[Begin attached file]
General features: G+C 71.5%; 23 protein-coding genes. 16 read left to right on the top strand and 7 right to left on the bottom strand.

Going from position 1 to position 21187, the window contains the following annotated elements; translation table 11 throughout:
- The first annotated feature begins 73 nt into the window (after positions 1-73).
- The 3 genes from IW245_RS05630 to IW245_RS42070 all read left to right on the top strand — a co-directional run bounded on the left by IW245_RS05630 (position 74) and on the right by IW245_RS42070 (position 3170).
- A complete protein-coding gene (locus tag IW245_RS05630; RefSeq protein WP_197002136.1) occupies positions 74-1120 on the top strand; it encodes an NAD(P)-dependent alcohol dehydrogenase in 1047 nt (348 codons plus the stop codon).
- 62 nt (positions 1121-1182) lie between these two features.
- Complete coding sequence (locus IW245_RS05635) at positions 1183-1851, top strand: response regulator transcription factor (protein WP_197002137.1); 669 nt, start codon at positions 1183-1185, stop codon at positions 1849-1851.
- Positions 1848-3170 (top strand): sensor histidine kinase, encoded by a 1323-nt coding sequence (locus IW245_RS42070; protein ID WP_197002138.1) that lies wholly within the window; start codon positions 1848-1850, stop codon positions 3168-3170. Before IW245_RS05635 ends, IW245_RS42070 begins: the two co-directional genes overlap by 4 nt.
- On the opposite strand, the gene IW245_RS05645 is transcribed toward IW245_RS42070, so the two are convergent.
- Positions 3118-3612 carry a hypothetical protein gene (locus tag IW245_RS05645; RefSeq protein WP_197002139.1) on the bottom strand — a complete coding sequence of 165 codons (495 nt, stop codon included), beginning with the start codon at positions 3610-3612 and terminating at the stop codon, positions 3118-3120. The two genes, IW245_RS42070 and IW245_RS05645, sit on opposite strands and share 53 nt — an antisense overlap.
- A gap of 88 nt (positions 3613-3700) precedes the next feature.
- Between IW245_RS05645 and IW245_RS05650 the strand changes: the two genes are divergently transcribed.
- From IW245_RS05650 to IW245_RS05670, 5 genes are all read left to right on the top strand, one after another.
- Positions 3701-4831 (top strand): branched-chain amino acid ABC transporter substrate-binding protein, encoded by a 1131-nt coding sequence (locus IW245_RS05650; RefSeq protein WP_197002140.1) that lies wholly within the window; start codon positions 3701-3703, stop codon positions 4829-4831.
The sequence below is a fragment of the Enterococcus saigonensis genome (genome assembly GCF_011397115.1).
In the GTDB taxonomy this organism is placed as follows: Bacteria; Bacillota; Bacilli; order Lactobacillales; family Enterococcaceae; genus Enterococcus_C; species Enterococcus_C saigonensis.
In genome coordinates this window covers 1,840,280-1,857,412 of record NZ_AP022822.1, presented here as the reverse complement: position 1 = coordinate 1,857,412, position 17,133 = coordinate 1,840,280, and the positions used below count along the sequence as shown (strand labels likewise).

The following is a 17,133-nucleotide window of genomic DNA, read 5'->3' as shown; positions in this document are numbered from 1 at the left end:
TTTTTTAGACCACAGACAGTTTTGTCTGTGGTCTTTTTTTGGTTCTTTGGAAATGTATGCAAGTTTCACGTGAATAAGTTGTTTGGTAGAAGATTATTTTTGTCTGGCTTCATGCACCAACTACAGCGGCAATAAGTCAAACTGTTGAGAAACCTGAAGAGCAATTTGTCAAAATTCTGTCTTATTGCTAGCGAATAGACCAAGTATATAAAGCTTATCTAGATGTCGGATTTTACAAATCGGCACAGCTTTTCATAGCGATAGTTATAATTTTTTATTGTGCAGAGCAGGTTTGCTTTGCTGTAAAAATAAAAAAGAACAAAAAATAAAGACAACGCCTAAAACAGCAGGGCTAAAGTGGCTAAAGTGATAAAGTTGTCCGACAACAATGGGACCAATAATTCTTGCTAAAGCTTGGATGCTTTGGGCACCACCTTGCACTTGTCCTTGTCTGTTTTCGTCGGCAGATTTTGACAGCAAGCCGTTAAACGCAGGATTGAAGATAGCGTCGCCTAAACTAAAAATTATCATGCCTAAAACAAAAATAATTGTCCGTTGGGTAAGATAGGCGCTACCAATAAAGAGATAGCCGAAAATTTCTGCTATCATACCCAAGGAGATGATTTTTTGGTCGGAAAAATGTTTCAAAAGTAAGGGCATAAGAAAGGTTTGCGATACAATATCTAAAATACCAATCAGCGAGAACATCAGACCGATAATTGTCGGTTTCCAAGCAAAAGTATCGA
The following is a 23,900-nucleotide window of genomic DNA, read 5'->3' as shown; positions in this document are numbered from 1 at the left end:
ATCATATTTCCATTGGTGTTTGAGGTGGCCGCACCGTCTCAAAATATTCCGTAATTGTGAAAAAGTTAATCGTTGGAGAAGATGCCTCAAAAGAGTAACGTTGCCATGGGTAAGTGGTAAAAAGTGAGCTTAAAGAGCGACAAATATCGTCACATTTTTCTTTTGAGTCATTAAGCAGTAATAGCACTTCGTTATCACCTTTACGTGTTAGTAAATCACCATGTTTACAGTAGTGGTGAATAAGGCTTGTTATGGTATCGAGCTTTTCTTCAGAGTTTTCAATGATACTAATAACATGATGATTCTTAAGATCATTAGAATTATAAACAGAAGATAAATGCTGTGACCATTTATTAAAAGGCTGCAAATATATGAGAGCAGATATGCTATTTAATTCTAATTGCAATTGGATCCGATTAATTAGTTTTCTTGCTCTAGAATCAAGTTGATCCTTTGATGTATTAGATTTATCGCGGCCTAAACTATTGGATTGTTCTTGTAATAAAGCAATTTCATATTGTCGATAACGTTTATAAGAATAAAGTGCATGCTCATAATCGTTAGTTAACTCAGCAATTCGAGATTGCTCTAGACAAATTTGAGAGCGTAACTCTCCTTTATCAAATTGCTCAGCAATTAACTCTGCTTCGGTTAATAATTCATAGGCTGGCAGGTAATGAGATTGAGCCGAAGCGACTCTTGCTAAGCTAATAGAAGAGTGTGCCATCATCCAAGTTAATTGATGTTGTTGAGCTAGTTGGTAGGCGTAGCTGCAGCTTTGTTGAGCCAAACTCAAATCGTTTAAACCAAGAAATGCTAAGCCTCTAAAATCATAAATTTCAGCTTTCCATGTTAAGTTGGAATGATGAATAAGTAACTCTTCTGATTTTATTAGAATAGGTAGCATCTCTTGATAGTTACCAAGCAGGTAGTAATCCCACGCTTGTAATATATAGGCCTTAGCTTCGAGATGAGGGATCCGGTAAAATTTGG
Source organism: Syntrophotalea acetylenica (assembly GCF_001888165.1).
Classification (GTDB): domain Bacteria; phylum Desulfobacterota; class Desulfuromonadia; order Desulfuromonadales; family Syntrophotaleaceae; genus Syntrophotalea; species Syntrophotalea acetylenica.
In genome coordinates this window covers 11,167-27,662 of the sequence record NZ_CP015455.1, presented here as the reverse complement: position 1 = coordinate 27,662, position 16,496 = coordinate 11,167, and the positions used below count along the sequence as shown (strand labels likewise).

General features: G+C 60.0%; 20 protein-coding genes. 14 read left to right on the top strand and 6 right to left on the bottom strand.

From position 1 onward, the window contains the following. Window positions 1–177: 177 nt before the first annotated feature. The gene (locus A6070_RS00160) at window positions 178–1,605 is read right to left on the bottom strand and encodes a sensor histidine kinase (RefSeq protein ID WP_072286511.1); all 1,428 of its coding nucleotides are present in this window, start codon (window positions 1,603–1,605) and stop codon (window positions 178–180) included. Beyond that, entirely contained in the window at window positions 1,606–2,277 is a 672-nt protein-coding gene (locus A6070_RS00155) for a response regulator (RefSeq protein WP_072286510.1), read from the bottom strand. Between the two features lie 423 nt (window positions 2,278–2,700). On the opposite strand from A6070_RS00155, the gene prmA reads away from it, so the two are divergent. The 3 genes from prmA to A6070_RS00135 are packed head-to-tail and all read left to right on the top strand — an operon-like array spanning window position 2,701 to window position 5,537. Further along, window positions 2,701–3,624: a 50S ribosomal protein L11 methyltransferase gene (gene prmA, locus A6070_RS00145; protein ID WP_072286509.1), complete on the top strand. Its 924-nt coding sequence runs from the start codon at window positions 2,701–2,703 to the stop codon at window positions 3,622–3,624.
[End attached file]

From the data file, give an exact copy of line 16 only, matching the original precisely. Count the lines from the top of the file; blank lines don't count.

In the GTDB taxonomy this organism is placed as follows: Bacteria; Bacillota; Bacilli; order Lactobacillales; family Enterococcaceae; genus Enterococcus_C; species Enterococcus_C saigonensis.